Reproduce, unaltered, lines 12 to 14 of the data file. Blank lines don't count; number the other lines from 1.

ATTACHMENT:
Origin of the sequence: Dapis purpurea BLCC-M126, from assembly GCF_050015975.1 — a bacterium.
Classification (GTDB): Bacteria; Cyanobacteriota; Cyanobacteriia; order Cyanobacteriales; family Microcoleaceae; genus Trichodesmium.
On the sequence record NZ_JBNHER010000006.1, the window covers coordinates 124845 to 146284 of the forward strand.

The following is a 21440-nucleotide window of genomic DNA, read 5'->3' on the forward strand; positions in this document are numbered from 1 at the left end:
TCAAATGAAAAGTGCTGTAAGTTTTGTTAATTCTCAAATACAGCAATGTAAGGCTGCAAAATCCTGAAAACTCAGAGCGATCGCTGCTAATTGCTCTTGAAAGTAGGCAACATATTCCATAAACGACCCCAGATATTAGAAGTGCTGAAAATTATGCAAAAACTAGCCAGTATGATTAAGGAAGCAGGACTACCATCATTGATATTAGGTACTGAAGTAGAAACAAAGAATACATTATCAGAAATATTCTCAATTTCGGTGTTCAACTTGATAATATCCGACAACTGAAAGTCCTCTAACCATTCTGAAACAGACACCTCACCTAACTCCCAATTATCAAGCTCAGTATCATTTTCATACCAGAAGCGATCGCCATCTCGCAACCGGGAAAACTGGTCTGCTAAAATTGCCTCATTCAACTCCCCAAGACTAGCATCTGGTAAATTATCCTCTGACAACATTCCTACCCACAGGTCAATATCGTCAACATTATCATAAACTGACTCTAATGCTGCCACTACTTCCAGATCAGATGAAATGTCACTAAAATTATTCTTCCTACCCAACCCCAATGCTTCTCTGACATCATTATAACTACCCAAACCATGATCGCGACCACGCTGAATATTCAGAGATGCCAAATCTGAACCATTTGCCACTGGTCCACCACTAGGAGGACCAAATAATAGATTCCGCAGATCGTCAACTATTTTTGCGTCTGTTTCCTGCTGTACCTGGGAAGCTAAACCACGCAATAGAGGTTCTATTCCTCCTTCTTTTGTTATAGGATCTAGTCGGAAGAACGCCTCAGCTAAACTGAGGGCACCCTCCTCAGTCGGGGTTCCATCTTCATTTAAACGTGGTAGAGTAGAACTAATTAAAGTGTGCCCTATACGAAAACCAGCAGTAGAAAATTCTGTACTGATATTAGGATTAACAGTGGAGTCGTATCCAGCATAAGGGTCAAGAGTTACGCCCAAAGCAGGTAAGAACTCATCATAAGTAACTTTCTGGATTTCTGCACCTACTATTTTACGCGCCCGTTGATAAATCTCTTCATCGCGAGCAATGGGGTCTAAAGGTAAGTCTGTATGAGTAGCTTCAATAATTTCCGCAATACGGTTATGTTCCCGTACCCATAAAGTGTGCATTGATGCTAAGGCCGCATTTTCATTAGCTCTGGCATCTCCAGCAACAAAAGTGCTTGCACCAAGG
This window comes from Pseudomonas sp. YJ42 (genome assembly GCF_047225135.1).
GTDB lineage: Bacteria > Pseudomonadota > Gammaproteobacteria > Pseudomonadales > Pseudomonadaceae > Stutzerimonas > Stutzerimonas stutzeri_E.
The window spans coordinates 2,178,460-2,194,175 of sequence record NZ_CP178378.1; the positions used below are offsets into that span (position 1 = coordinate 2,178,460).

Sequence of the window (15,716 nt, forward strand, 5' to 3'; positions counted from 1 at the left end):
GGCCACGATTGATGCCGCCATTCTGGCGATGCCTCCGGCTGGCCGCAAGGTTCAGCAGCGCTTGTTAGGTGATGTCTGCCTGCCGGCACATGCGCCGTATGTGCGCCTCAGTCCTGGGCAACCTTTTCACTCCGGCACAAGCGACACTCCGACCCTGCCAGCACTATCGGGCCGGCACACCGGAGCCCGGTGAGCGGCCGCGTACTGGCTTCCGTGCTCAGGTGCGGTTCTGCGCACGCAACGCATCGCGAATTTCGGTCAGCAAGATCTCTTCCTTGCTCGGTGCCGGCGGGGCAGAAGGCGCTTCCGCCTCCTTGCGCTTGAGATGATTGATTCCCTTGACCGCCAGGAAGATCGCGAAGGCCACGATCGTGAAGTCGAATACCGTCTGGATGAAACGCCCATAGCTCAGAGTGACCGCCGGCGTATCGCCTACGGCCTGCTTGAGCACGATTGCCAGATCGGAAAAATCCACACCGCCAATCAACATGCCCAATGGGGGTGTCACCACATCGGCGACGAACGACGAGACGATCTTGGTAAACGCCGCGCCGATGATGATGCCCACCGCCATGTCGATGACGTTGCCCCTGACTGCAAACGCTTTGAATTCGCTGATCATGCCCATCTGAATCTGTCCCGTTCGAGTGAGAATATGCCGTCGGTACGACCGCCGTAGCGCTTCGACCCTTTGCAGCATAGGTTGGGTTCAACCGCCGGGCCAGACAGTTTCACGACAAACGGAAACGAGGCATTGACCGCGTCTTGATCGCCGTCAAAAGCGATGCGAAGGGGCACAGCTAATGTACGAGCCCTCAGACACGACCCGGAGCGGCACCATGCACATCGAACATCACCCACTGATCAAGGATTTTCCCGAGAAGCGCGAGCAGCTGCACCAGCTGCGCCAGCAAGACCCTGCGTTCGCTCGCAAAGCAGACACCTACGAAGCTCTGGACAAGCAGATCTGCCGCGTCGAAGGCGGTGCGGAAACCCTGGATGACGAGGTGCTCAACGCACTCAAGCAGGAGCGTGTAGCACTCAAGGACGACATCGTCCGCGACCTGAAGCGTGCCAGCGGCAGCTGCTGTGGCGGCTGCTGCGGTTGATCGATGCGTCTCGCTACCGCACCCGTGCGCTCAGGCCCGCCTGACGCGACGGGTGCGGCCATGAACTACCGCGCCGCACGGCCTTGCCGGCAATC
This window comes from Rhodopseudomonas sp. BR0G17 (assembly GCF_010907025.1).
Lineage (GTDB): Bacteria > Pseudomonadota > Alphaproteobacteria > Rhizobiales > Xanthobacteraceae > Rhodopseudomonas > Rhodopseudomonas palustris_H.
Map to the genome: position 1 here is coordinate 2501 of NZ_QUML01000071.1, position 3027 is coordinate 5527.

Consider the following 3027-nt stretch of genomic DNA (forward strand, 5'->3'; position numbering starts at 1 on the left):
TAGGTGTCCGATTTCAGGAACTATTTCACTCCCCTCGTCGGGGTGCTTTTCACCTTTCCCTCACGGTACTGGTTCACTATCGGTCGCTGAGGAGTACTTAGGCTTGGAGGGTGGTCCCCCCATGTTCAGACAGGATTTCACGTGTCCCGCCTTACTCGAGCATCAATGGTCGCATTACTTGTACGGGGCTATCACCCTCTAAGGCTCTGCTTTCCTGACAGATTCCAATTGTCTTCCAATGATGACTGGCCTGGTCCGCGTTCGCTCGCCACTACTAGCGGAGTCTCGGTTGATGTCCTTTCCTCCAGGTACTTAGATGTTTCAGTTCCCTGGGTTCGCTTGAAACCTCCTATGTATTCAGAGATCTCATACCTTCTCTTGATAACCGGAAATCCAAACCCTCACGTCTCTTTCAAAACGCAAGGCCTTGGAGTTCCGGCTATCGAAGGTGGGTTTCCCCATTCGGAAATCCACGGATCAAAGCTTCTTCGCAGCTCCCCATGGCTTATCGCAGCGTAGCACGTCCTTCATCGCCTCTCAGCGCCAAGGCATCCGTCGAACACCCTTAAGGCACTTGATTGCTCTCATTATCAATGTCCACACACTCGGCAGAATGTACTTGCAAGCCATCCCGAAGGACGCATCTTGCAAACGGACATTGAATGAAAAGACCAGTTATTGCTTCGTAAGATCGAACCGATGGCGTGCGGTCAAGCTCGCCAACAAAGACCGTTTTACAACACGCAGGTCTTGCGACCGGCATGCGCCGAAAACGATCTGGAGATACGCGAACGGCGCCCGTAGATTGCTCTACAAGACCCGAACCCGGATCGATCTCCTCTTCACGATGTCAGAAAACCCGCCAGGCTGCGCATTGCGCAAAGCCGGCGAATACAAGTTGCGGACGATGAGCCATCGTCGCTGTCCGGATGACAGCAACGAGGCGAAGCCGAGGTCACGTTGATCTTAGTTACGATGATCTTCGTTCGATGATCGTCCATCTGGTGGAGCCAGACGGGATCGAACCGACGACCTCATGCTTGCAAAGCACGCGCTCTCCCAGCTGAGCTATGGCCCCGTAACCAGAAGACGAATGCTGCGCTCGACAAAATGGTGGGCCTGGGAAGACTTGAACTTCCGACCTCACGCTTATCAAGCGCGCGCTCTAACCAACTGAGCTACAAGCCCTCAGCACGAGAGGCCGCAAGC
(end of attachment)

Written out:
Lineage (GTDB): Bacteria > Pseudomonadota > Alphaproteobacteria > Rhizobiales > Xanthobacteraceae > Rhodopseudomonas > Rhodopseudomonas palustris_H.
Map to the genome: position 1 here is coordinate 2501 of NZ_QUML01000071.1, position 3027 is coordinate 5527.

Consider the following 3027-nt stretch of genomic DNA (forward strand, 5'->3'; position numbering starts at 1 on the left):